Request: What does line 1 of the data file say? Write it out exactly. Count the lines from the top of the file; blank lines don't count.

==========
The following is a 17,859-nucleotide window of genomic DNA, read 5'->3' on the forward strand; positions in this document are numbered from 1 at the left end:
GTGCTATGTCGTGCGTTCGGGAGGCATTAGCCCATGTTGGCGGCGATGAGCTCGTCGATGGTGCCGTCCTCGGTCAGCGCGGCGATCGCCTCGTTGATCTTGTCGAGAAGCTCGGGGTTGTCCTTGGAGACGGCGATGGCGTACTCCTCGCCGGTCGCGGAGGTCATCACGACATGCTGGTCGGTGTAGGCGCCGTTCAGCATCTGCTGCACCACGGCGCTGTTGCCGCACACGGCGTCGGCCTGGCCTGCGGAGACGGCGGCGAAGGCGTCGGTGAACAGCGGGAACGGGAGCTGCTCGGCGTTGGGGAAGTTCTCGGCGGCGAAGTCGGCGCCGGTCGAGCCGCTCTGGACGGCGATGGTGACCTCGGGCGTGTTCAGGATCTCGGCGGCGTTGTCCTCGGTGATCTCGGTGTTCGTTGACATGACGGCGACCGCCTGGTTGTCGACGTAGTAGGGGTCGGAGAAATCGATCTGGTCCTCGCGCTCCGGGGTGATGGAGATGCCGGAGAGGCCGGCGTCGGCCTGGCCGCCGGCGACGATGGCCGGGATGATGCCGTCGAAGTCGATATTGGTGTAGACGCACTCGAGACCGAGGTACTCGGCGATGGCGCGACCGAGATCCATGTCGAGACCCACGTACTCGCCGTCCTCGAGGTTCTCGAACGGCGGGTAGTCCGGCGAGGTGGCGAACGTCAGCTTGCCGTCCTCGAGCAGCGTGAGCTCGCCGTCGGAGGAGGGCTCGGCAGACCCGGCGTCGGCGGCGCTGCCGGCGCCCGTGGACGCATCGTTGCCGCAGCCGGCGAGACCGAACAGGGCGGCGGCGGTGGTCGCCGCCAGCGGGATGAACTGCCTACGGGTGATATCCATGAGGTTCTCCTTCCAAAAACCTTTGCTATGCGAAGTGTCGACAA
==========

The following is a 17,859-nucleotide window of genomic DNA, read 5'->3' on the forward strand; positions in this document are numbered from 1 at the left end: